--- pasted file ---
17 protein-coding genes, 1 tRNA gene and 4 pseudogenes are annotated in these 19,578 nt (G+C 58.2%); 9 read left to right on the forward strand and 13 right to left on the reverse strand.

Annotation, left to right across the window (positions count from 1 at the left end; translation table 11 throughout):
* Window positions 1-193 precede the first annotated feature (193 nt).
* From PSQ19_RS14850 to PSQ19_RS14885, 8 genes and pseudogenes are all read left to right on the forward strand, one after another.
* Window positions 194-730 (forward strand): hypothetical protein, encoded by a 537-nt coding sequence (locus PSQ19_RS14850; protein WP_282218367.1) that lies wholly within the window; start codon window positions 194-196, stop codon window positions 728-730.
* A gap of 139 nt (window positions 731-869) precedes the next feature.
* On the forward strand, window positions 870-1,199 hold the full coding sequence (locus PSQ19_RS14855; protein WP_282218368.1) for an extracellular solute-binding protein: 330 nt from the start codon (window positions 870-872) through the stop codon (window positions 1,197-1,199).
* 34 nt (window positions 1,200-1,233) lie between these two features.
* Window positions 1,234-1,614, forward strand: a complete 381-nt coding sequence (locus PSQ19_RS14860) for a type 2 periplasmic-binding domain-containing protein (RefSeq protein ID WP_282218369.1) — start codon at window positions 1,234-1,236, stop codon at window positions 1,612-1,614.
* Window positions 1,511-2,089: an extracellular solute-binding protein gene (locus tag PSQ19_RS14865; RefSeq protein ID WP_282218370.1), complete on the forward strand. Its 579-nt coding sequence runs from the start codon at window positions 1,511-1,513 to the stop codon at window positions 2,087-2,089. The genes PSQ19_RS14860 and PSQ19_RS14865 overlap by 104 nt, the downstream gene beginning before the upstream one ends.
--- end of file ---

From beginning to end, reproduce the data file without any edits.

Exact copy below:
17 protein-coding genes, 1 tRNA gene and 4 pseudogenes are annotated in these 19,578 nt (G+C 58.2%); 9 read left to right on the forward strand and 13 right to left on the reverse strand.

Annotation, left to right across the window (positions count from 1 at the left end; translation table 11 throughout):
* Window positions 1-193 precede the first annotated feature (193 nt).
* From PSQ19_RS14850 to PSQ19_RS14885, 8 genes and pseudogenes are all read left to right on the forward strand, one after another.
* Window positions 194-730 (forward strand): hypothetical protein, encoded by a 537-nt coding sequence (locus PSQ19_RS14850; protein WP_282218367.1) that lies wholly within the window; start codon window positions 194-196, stop codon window positions 728-730.
* A gap of 139 nt (window positions 731-869) precedes the next feature.
* On the forward strand, window positions 870-1,199 hold the full coding sequence (locus PSQ19_RS14855; protein WP_282218368.1) for an extracellular solute-binding protein: 330 nt from the start codon (window positions 870-872) through the stop codon (window positions 1,197-1,199).
* 34 nt (window positions 1,200-1,233) lie between these two features.
* Window positions 1,234-1,614, forward strand: a complete 381-nt coding sequence (locus PSQ19_RS14860) for a type 2 periplasmic-binding domain-containing protein (RefSeq protein ID WP_282218369.1) — start codon at window positions 1,234-1,236, stop codon at window positions 1,612-1,614.
* Window positions 1,511-2,089: an extracellular solute-binding protein gene (locus tag PSQ19_RS14865; RefSeq protein ID WP_282218370.1), complete on the forward strand. Its 579-nt coding sequence runs from the start codon at window positions 1,511-1,513 to the stop codon at window positions 2,087-2,089. The genes PSQ19_RS14860 and PSQ19_RS14865 overlap by 104 nt, the downstream gene beginning before the upstream one ends.